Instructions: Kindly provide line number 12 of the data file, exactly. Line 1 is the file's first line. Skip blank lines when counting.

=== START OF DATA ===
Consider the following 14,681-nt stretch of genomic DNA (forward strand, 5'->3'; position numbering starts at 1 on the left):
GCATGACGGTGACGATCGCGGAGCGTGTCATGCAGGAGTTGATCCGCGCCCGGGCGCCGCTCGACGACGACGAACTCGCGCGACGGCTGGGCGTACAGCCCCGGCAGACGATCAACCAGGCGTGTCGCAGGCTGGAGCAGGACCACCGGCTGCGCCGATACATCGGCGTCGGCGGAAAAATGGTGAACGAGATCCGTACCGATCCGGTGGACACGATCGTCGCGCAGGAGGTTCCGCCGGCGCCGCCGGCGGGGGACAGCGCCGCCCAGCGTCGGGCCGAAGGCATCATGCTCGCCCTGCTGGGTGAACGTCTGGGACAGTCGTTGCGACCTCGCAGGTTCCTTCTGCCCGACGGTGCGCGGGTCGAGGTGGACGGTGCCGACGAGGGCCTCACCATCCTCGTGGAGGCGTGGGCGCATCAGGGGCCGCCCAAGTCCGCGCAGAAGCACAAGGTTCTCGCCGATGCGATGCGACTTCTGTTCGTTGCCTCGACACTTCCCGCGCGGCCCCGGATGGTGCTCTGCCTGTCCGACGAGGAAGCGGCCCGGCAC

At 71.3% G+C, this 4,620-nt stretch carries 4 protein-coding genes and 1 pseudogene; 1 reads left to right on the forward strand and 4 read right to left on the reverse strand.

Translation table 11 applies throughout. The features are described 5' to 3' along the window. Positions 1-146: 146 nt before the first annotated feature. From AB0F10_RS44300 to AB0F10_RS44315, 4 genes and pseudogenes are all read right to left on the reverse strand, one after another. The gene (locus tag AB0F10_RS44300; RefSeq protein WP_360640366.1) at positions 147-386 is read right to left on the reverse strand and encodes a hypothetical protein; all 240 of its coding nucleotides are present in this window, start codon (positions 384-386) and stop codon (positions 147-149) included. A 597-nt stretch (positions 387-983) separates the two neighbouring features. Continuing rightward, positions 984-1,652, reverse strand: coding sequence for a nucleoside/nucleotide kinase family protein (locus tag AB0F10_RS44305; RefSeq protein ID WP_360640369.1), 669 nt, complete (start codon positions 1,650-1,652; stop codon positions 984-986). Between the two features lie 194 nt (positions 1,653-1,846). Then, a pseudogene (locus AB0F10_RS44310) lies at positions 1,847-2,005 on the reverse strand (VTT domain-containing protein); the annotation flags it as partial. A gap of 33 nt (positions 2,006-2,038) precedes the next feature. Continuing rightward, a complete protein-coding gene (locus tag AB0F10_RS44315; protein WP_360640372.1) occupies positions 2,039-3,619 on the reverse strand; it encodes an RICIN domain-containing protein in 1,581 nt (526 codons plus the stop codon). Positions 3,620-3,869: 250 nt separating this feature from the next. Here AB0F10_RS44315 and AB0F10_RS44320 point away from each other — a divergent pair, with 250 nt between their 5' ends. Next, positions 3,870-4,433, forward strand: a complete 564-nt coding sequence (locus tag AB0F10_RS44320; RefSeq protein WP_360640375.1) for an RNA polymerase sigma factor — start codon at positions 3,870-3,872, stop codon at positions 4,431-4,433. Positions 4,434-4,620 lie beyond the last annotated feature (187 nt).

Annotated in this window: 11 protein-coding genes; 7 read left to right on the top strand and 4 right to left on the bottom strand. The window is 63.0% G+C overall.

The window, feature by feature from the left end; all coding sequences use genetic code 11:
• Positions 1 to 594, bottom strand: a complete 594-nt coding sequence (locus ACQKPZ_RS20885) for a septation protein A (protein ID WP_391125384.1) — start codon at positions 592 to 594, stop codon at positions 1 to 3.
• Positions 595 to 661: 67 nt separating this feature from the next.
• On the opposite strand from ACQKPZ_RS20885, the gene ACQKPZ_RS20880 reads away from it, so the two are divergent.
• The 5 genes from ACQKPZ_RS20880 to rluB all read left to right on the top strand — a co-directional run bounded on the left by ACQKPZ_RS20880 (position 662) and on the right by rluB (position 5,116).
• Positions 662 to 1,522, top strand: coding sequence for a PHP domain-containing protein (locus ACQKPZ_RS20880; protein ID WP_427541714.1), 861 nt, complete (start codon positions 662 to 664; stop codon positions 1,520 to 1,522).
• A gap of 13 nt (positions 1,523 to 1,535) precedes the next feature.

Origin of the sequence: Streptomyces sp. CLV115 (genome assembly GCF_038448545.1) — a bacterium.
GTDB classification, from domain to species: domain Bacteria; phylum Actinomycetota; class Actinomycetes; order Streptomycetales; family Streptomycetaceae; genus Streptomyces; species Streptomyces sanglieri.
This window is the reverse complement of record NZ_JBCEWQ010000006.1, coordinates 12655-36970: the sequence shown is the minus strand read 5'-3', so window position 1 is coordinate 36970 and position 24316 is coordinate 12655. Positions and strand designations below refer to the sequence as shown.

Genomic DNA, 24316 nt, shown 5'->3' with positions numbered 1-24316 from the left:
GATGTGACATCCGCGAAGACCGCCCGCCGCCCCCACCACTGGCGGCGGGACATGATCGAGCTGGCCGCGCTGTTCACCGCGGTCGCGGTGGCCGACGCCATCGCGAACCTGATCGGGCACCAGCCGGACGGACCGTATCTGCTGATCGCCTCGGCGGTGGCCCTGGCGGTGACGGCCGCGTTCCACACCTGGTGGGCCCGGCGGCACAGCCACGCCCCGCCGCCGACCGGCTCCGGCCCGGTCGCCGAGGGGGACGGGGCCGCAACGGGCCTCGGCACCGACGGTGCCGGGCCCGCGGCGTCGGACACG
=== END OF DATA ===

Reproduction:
• A gap of 13 nt (positions 1,523 to 1,535) precedes the next feature.